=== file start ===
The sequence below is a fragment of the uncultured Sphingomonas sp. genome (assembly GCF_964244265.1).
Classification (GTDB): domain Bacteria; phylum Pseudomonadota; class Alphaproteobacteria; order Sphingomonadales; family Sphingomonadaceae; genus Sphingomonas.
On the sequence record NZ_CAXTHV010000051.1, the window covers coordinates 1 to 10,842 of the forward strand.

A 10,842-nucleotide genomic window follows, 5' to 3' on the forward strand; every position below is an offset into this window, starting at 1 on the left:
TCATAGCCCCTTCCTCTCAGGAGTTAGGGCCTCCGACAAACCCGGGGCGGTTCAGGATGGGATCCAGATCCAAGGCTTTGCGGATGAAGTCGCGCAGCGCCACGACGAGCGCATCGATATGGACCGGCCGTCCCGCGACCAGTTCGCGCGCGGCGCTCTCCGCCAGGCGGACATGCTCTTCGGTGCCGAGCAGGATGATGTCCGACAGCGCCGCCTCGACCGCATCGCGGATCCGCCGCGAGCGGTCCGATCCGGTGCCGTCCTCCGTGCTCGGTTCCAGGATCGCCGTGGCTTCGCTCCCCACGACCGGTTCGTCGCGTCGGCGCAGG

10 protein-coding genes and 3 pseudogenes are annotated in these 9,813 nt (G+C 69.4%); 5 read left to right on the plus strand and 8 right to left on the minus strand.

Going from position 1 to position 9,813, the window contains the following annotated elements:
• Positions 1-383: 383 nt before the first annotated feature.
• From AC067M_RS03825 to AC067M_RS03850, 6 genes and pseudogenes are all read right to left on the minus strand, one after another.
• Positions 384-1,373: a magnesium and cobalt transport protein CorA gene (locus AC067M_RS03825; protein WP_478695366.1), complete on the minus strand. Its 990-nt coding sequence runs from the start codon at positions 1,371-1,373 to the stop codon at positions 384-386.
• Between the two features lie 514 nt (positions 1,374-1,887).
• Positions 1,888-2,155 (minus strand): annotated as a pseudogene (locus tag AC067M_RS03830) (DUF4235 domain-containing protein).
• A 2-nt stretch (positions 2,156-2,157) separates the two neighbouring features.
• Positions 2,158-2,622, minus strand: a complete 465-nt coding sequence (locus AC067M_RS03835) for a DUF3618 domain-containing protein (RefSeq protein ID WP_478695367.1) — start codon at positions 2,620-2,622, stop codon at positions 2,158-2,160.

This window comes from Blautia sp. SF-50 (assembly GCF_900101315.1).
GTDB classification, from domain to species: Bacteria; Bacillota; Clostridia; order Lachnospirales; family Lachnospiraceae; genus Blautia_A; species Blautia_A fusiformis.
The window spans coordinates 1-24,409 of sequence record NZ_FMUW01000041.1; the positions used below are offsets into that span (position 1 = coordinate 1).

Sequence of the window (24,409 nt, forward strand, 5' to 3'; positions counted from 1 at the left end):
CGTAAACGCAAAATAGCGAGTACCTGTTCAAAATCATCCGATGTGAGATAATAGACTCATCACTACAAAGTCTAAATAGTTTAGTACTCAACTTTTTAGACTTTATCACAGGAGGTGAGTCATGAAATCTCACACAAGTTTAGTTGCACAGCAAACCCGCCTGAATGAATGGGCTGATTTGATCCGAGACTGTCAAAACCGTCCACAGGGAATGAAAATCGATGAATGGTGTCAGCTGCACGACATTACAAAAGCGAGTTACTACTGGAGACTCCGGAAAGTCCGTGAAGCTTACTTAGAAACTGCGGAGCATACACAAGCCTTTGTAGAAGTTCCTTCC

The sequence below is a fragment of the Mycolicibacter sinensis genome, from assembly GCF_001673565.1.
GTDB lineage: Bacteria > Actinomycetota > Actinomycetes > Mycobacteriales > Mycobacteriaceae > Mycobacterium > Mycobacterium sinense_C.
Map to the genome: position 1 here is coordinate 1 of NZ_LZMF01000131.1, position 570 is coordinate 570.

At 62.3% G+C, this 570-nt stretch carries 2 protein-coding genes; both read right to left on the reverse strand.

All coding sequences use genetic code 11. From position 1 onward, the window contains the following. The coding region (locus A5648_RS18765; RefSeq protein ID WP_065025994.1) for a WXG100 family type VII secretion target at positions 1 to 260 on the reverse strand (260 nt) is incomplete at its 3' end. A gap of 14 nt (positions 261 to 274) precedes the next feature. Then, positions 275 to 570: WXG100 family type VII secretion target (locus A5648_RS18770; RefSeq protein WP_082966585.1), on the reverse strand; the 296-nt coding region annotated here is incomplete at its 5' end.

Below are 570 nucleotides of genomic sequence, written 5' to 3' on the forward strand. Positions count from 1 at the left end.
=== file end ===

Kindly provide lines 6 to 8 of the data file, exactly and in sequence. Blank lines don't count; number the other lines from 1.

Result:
10 protein-coding genes and 3 pseudogenes are annotated in these 9,813 nt (G+C 69.4%); 5 read left to right on the plus strand and 8 right to left on the minus strand.

Going from position 1 to position 9,813, the window contains the following annotated elements:
• Positions 1-383: 383 nt before the first annotated feature.